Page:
Who Gets the Organs?

A territorial dispute erupts over transplants and donors.

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Face it, Memphis doesn't get statewide bragging rights that often — FedEx, the river, Elvis, St. Jude, the Grizzlies, a few others. So when I heard in 2009 that Apple founder Steve Jobs came to Methodist University Hospital for a life-saving liver transplant, I thought it was pretty cool.

It was an example of the positive effect that universities and hospitals — eds and meds — have on a community. And it was a good story, with a rich celebrity, a dynamic company (Apple's stock market value increased $300 billion between the surgery and Jobs' death last year), a skillful surgeon, a mystery about Jobs' whereabouts, and an underlying ethical question about who gets a liver when there is a waiting list for donors.

I could imagine John Grisham writing about it in a novel called The Transplant or a movie with Ryan Gosling as Jobs. But that didn't happen. Instead, the back story is about turf wars, and the scriptwriters are federal bureaucrats. Methodist University Hospital is at odds with Vanderbilt, and, in an odd twist, a Memphis nonprofit that procures organs for transplants is criticizing Methodist University, while a similar nonprofit in Nashville is sympathetic. In condensed form, here's the deal:

In 2008, a contractor that runs the federal organ procurement and transplant network revisited the 20-year-old organ-sharing agreement, resulting in a change in the area from which organs are drawn for local transplants. It doesn't take effect until the end of this year, which is an indication of the sensitivity and complexity of this issue. Presently, Memphis is part of a donor area that includes all of Tennessee. The change, upheld by the Department of Health and Human Services, puts Memphis in a Mid-South region that includes West Tennessee, plus part of Arkansas and Mississippi.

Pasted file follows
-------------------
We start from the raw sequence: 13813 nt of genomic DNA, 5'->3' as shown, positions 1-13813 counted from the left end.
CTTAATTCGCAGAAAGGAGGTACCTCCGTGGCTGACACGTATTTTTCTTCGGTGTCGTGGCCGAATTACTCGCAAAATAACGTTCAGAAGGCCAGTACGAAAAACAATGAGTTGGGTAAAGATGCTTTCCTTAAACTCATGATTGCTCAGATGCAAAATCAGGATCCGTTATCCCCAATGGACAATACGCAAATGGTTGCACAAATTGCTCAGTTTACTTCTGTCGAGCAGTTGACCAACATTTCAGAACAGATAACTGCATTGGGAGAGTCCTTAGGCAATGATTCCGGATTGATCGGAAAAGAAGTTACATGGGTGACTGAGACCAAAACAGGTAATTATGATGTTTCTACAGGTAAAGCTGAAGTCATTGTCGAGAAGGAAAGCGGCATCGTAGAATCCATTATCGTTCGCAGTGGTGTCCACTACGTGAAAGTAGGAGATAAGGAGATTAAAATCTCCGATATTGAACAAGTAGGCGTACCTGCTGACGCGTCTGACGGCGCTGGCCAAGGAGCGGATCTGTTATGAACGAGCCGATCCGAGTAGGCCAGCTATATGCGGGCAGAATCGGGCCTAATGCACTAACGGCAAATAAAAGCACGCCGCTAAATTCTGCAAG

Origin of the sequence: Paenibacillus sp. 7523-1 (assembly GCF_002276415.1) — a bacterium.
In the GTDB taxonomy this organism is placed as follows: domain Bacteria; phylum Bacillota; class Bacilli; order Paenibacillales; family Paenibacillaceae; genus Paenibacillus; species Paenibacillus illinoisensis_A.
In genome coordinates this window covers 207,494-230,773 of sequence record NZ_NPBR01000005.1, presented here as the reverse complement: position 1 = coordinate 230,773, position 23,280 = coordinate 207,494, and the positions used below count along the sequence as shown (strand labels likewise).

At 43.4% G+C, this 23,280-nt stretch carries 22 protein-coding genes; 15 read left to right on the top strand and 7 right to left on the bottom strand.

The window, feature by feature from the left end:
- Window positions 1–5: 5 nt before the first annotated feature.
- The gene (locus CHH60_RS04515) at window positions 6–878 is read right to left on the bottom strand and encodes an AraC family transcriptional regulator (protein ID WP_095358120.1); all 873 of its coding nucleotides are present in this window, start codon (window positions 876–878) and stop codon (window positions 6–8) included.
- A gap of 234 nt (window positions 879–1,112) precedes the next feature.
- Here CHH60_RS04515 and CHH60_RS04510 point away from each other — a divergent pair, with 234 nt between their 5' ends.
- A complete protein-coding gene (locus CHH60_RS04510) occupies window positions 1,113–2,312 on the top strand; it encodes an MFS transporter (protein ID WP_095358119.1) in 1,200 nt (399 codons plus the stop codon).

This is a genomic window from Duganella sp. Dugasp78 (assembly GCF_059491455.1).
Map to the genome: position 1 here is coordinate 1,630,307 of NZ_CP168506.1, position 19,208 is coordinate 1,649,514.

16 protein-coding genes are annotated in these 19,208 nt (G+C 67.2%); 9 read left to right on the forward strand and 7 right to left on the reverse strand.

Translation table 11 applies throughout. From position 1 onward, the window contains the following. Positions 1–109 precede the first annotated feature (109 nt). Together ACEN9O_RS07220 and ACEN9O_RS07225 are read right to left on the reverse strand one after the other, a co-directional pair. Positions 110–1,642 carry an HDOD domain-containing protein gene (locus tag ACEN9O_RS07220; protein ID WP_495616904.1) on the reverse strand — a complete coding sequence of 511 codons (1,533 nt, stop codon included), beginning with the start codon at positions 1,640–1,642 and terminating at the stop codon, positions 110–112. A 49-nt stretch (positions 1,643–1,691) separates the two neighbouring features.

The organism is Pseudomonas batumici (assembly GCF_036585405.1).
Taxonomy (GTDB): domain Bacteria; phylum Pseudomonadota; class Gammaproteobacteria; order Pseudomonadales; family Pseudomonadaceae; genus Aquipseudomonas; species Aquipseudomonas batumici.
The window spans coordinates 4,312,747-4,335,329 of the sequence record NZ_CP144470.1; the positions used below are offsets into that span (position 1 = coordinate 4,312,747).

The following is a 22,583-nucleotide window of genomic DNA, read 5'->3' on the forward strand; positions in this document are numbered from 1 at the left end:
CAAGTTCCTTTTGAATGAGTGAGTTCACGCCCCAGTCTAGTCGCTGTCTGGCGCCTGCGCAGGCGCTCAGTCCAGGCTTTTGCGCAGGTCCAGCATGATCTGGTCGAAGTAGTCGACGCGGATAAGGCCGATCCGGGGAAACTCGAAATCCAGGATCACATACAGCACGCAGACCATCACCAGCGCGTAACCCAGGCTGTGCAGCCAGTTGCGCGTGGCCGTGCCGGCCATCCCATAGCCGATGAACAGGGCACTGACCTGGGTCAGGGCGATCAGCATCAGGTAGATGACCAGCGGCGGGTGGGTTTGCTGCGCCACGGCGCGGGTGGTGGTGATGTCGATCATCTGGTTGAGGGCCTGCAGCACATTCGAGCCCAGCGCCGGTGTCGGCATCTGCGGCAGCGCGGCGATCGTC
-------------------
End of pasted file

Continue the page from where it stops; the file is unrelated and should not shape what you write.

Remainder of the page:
"There are basically two major transplant programs in Tennessee, one in Memphis and one in Nashville," said James Eason, medical director of the Methodist University Transplant Institute and the surgeon who performed the liver transplant on Steve Jobs. "Starting in 2008, Vanderbilt did not agree to the sharing agreement. Under the new plan, we will only have access to our area and Nashville has access to their area, which has 75 percent of the donors. At the end of the year, we will be looking at a 75 percent reduction in transplant access.

"A liver in Jackson, Tennessee, can go to the least sick person in Nashville while our sickest person with a few days to live on life support won't be able to access that. This also affects kidneys. We have the largest African-American population in the state, and 80 percent of our kidney recipients are African-American."

Failing to get HHS to reconsider, Methodist University went to Plan B, which was to recommend a merger of donor nonprofit organizations in Memphis and Nashville. No sale.

"The statement that more patients will die, we just don't believe to be true," said Kim Van Frank, executive director of the Mid-South Transplant Foundation in Memphis, which has a $11.7 million budget and recovers some 220 organs a year. "The current system gives Methodist an advantage, and their patients don't have to wait as long, which is why individuals outside the Mid-South are coming here. They are cutting in line, make no mistake."

Nashville-based Tennessee Donor Services, with a $41.7 million budget, is pro-merger.

"We would not object at all," said executive director Jill Grandas. "Many states already have organ procurement organizations that cover the entire state."

To an outsider, this is where the story gets baffling. Both organizations are well funded. Public documents show that Van Frank made $169,000 in 2010 and Grandas $264,000. Can't nonprofits with a similar mission merge? No. Martin Croce is director of the Elvis Presley Trauma Center at the Med. He used to be chairman of the board at Mid-South Transplant Foundation.

"I made it clear I thought the best thing for our organization was to merge," he said. "I wanted everyone on the board to know my position, and, after that, I was not reelected or reappointed to the board. Mid-South Transplant is a well-performing organization, but they just don't have the numbers."

The decision to change Tennessee's transplant territory predates it, but the Jobs transplant has had a lingering impact. Van Frank said "it brought forth a lot of those myths we try to dispel." Eason said Jobs and Methodist went strictly by the rules.

They agree that any publicity that encourages more donors is good. If you are so inclined, consult the nonprofits for the how-tos.

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